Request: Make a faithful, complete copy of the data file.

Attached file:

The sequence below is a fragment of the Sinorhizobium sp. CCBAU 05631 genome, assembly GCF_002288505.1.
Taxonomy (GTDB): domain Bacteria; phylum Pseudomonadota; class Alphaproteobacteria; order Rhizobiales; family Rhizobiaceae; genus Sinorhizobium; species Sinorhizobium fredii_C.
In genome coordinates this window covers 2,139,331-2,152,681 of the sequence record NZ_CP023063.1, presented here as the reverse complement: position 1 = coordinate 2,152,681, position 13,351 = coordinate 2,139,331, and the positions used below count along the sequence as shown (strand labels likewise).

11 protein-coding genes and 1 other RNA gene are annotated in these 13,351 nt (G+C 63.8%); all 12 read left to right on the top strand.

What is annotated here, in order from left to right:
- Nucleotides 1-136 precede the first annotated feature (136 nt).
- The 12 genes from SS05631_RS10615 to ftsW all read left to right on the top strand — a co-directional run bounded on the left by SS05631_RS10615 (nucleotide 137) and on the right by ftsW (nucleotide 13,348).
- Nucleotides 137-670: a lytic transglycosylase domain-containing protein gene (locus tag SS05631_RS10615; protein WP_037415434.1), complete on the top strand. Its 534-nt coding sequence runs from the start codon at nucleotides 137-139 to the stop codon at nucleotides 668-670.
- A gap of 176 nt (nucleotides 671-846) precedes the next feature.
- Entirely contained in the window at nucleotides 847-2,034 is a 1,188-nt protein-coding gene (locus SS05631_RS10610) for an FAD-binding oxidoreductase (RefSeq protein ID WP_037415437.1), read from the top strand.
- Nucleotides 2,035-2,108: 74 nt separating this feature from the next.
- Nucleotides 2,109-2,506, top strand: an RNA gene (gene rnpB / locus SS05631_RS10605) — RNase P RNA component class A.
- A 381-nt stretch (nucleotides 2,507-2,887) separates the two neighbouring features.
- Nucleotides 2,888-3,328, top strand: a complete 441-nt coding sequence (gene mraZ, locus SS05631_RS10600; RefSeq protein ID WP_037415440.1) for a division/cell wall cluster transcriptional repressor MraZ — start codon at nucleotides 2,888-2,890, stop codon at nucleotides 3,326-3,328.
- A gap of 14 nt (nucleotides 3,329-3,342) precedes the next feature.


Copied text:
The sequence below is a fragment of the Sinorhizobium sp. CCBAU 05631 genome, assembly GCF_002288505.1.
Taxonomy (GTDB): domain Bacteria; phylum Pseudomonadota; class Alphaproteobacteria; order Rhizobiales; family Rhizobiaceae; genus Sinorhizobium; species Sinorhizobium fredii_C.
In genome coordinates this window covers 2,139,331-2,152,681 of the sequence record NZ_CP023063.1, presented here as the reverse complement: position 1 = coordinate 2,152,681, position 13,351 = coordinate 2,139,331, and the positions used below count along the sequence as shown (strand labels likewise).

11 protein-coding genes and 1 other RNA gene are annotated in these 13,351 nt (G+C 63.8%); all 12 read left to right on the top strand.

What is annotated here, in order from left to right:
- Nucleotides 1-136 precede the first annotated feature (136 nt).
- The 12 genes from SS05631_RS10615 to ftsW all read left to right on the top strand — a co-directional run bounded on the left by SS05631_RS10615 (nucleotide 137) and on the right by ftsW (nucleotide 13,348).
- Nucleotides 137-670: a lytic transglycosylase domain-containing protein gene (locus tag SS05631_RS10615; protein WP_037415434.1), complete on the top strand. Its 534-nt coding sequence runs from the start codon at nucleotides 137-139 to the stop codon at nucleotides 668-670.
- A gap of 176 nt (nucleotides 671-846) precedes the next feature.
- Entirely contained in the window at nucleotides 847-2,034 is a 1,188-nt protein-coding gene (locus SS05631_RS10610) for an FAD-binding oxidoreductase (RefSeq protein ID WP_037415437.1), read from the top strand.
- Nucleotides 2,035-2,108: 74 nt separating this feature from the next.
- Nucleotides 2,109-2,506, top strand: an RNA gene (gene rnpB / locus SS05631_RS10605) — RNase P RNA component class A.
- A 381-nt stretch (nucleotides 2,507-2,887) separates the two neighbouring features.
- Nucleotides 2,888-3,328, top strand: a complete 441-nt coding sequence (gene mraZ, locus SS05631_RS10600; RefSeq protein ID WP_037415440.1) for a division/cell wall cluster transcriptional repressor MraZ — start codon at nucleotides 2,888-2,890, stop codon at nucleotides 3,326-3,328.
- A gap of 14 nt (nucleotides 3,329-3,342) precedes the next feature.